Some so-called ‘witchdoctors’ and ‘traditional’ healers continue to torture and kill children in a number of countries. Governments of those countries, and the Human Rights Council itself, need to pay attention and act, humanists have told the United Nations rights body.
Humanists International has intervened at the Human Rights Council to highlight the continuing plight of children who are mutilated or “sacrificed” in the mistaken — and horrific — belief that their death or the use of their body parts will enable magical rites or ‘traditional medicine’. The statement also highlights the related practice of accusing children of being “witches”.
The need to criticize and open up “harmful traditional practices” is a theme within the advocacy work of Humanists International, which promotes a rational and human rights-based approach to public policy. ‘Traditional practices’ are sometimes protected, or enforcement of laws against them is neglected, by states where there are strong taboos against criticizing inherited beliefs, even when those practices are clearly harmful to individuals and violate their basic human rights.
Humanists International calls for better public education and better enforcement of laws which would limit the practice of victimizing children.
The full statement by Humanists International’s Director of Advocacy, Elizabeth O’Casey, follows below:
40th Session of the UN Human Rights Council (25th February – 22nd March 2019)
General Debate on Item 4
A few days ago, archaeologists working in Peru found evidence of the ritual sacrifice of around 140 children, which occurred in 1450. Scientists suggest the Chimu civilization sacrificed the children in response to catastrophic weather.1
To most, the finding represents abhorrent acts from a time when people had little understanding of science, relying instead on superstition.
Yet, child sacrifice continues today.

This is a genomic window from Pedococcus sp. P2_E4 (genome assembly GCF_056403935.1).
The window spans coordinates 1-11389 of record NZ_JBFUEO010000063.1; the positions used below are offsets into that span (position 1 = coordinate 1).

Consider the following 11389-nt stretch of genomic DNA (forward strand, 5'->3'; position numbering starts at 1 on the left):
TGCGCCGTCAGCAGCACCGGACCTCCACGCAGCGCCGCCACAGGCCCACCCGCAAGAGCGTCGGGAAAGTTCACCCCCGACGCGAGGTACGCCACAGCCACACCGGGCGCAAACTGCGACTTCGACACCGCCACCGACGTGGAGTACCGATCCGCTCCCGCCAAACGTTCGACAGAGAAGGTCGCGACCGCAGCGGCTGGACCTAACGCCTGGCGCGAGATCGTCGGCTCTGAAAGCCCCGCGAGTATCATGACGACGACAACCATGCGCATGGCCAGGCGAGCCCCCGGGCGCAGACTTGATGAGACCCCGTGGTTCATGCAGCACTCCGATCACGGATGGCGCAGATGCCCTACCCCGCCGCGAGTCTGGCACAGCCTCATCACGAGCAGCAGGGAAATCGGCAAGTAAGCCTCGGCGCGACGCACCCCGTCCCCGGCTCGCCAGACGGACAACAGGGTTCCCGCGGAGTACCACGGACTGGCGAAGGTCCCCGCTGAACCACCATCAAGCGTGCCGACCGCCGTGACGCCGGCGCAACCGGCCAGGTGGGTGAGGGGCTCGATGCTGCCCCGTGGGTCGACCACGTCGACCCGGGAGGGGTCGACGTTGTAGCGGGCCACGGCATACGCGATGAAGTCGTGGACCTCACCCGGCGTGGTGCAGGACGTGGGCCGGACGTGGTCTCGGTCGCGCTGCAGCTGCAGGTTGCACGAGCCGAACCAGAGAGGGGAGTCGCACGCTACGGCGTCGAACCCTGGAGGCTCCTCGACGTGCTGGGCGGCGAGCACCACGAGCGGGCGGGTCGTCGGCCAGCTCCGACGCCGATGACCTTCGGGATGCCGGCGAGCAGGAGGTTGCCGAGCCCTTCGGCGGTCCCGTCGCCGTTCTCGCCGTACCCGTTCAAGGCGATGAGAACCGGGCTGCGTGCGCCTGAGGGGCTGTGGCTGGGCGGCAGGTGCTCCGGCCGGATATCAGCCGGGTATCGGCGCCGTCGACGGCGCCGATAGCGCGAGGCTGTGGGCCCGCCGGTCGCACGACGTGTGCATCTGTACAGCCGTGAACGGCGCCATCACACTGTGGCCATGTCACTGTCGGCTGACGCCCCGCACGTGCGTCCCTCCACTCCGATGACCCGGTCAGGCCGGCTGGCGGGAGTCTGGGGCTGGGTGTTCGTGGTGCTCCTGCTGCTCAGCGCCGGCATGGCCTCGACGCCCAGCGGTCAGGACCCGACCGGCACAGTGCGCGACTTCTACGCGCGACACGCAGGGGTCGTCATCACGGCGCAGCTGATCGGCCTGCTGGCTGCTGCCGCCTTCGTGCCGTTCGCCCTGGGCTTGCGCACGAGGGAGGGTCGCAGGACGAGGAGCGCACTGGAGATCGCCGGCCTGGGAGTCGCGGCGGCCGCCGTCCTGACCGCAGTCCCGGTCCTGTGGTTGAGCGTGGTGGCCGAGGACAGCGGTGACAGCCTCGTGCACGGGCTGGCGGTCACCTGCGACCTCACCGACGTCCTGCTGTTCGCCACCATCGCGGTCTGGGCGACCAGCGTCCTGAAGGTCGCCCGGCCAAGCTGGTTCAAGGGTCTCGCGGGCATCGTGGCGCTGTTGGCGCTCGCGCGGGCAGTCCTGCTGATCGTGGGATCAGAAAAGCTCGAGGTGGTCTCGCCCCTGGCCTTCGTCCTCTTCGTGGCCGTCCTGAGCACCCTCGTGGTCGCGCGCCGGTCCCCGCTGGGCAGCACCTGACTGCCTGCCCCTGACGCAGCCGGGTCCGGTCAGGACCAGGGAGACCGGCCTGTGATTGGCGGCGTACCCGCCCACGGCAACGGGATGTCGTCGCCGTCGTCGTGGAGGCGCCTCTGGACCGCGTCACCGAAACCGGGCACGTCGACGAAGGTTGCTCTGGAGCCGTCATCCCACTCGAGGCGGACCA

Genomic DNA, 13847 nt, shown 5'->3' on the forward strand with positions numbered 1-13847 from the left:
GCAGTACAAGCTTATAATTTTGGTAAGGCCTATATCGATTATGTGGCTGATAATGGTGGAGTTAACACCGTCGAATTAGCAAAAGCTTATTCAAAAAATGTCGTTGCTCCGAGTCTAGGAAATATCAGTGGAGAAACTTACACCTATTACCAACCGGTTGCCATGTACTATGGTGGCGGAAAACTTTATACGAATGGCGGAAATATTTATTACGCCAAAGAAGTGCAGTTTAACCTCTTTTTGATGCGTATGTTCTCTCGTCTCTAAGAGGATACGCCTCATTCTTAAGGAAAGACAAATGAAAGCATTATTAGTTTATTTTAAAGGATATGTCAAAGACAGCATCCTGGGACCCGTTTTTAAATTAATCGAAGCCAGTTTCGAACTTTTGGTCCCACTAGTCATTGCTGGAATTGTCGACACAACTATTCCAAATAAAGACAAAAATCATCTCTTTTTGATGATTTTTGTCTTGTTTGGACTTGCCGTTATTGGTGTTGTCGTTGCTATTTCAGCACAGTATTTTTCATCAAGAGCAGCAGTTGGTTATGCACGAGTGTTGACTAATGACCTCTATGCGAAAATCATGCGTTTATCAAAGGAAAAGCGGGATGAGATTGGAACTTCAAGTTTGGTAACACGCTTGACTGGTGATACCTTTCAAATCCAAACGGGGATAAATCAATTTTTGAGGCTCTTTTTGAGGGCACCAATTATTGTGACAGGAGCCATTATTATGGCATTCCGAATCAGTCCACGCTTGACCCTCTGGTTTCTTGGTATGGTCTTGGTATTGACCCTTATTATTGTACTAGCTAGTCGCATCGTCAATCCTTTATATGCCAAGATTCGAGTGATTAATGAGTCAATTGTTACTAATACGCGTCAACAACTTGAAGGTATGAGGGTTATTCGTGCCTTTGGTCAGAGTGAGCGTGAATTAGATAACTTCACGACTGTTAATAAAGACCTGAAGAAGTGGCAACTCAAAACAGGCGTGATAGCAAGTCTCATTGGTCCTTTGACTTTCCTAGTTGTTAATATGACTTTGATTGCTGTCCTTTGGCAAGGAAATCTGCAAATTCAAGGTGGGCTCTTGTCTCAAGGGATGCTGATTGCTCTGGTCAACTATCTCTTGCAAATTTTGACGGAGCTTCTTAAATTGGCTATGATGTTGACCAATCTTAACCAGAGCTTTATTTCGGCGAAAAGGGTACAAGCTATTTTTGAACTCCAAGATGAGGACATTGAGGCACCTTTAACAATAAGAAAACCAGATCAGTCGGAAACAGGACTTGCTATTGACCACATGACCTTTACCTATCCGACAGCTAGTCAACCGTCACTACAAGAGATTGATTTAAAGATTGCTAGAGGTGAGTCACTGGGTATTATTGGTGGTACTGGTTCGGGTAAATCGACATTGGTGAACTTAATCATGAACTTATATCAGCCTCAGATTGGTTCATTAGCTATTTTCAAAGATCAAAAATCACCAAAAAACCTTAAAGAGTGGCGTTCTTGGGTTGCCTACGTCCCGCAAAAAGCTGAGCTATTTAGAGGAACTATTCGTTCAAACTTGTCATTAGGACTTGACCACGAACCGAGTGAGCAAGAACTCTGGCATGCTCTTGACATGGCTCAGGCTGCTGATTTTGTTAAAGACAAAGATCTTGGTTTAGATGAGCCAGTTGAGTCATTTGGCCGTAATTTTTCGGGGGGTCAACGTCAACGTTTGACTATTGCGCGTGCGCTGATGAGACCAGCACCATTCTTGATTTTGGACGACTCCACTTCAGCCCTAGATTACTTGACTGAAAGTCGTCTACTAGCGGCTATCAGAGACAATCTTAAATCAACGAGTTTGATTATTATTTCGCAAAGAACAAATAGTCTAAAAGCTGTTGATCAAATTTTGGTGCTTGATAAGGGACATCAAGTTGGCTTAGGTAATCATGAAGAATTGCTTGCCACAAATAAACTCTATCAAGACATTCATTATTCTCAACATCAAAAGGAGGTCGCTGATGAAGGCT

In Uganda children disappear frequently, murdered or mutilated by witch doctors as part of ceremonial rituals supposed to bring “luck” to those who pay.2
In Nigeria, some evangelical preachers encourage people to believe children are witches. Abuse, abandonment and murder can follow.3
In South Africa, some traditional healers use the body parts of sacrificed children as ingredients in their “medicines.”4
Child sacrifice rituals can involve the cutting or removal of body parts, faces or genitals. These brutal acts are frequently done whilst the child is still alive since there is a belief that the screams of a victim being attacked enhance the power of the body parts, as does the innocence of the victim.5
Despite laws against child sacrifice, poor implementation, lack of education and an absence of clear principles and priorities for the elimination of the horrific practice mean that there are many children who still suffer.
The practice of child sacrifice works in diametric opposition to all understandings of human rights and our obligations to some of the most vulnerable in society. Not enough is being done. This Council, in tandem with affected countries, has an obligation to combat it.
Page banner: “Twin boys Itohowo and Kufre stand surrounded by angry villagers who believe they are bringing evil to their lives”
(Photo: Robin Hammond, Observer)